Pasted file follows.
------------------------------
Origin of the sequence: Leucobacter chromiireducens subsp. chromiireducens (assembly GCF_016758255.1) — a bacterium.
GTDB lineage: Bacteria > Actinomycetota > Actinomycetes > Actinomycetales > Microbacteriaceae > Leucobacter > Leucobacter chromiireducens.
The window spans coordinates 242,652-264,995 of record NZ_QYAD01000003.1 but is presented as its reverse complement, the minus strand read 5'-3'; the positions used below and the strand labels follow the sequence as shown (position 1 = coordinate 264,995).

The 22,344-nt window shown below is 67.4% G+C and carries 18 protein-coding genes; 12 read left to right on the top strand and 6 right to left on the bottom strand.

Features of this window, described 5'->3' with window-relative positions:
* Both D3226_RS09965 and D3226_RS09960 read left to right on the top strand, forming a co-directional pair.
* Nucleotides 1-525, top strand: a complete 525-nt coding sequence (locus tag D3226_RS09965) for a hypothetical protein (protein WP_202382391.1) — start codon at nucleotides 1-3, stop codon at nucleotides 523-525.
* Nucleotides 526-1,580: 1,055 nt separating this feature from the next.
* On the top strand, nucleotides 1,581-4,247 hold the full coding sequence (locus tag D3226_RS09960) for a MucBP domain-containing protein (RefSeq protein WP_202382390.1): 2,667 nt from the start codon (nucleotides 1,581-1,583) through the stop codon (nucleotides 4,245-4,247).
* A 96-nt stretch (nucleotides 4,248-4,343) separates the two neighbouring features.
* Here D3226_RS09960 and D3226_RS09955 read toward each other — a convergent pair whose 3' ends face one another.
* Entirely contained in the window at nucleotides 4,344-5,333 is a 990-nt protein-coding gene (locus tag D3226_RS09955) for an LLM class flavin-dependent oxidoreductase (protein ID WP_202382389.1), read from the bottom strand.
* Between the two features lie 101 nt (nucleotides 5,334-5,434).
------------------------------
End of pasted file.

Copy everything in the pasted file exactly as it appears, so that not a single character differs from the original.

Origin of the sequence: Leucobacter chromiireducens subsp. chromiireducens (assembly GCF_016758255.1) — a bacterium.
GTDB lineage: Bacteria > Actinomycetota > Actinomycetes > Actinomycetales > Microbacteriaceae > Leucobacter > Leucobacter chromiireducens.
The window spans coordinates 242,652-264,995 of record NZ_QYAD01000003.1 but is presented as its reverse complement, the minus strand read 5'-3'; the positions used below and the strand labels follow the sequence as shown (position 1 = coordinate 264,995).

The 22,344-nt window shown below is 67.4% G+C and carries 18 protein-coding genes; 12 read left to right on the top strand and 6 right to left on the bottom strand.

Features of this window, described 5'->3' with window-relative positions:
* Both D3226_RS09965 and D3226_RS09960 read left to right on the top strand, forming a co-directional pair.
* Nucleotides 1-525, top strand: a complete 525-nt coding sequence (locus tag D3226_RS09965) for a hypothetical protein (protein WP_202382391.1) — start codon at nucleotides 1-3, stop codon at nucleotides 523-525.
* Nucleotides 526-1,580: 1,055 nt separating this feature from the next.
* On the top strand, nucleotides 1,581-4,247 hold the full coding sequence (locus tag D3226_RS09960) for a MucBP domain-containing protein (RefSeq protein WP_202382390.1): 2,667 nt from the start codon (nucleotides 1,581-1,583) through the stop codon (nucleotides 4,245-4,247).
* A 96-nt stretch (nucleotides 4,248-4,343) separates the two neighbouring features.
* Here D3226_RS09960 and D3226_RS09955 read toward each other — a convergent pair whose 3' ends face one another.
* Entirely contained in the window at nucleotides 4,344-5,333 is a 990-nt protein-coding gene (locus tag D3226_RS09955) for an LLM class flavin-dependent oxidoreductase (protein ID WP_202382389.1), read from the bottom strand.
* Between the two features lie 101 nt (nucleotides 5,334-5,434).